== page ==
Mr. Speaker, it has been interesting to watch the debate develop this morning, particularly the response from the minister. This is the problem I have. I am hearing from the minister that the system is basically functioning very well. We produce extremely good judges in our country. Generally I agree with him, but it is not as good as it could be.
We listened to the question from the member from New Brunswick and before that the member for Glengarry—Prescott—Russell. What I hear is francophone judges do not get to the top of the list in sufficient quantity to represent the our needs. They are not recommended or highly recommended. In my experience in Ontario, as a practising lawyer, there are a great number of highly qualified francophone lawyers in the province.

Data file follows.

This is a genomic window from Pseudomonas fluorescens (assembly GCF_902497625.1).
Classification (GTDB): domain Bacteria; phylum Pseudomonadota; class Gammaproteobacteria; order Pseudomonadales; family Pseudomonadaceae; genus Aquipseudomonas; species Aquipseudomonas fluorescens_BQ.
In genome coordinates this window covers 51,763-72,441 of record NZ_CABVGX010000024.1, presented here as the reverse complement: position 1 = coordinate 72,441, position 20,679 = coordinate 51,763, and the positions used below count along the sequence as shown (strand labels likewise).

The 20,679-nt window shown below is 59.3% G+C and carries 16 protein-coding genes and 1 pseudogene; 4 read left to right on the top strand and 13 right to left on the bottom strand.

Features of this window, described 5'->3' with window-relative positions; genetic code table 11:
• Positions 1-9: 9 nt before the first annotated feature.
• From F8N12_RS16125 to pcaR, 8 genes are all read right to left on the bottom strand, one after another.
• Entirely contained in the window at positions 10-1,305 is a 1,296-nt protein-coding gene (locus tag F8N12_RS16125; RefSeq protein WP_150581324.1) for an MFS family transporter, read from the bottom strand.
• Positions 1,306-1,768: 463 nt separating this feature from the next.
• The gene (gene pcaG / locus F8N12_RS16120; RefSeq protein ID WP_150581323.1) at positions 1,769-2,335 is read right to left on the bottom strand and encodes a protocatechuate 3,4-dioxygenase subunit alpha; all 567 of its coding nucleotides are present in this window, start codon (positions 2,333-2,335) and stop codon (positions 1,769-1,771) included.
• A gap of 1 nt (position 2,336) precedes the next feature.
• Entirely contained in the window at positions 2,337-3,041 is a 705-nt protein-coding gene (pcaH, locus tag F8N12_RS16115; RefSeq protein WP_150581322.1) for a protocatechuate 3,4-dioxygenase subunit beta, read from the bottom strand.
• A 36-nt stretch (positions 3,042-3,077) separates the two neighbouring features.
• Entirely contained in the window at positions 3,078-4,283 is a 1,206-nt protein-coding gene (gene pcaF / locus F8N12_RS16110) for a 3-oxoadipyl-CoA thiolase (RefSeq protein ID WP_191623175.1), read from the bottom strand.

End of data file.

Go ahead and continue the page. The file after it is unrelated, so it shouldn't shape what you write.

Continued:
If they are not getting onto the list or high enough on the list to be recommended or highly recommended, does the minister not see that there is something intrinsically wrong with the system and in particular with the advisory committees that are either not encouraging it or, if the applications come through, are not giving enough credit to the merits of the francophone lawyers in this province, and I am assuming across the country? Does he not see that as a systemic problem with the advisory committees or with the system overall?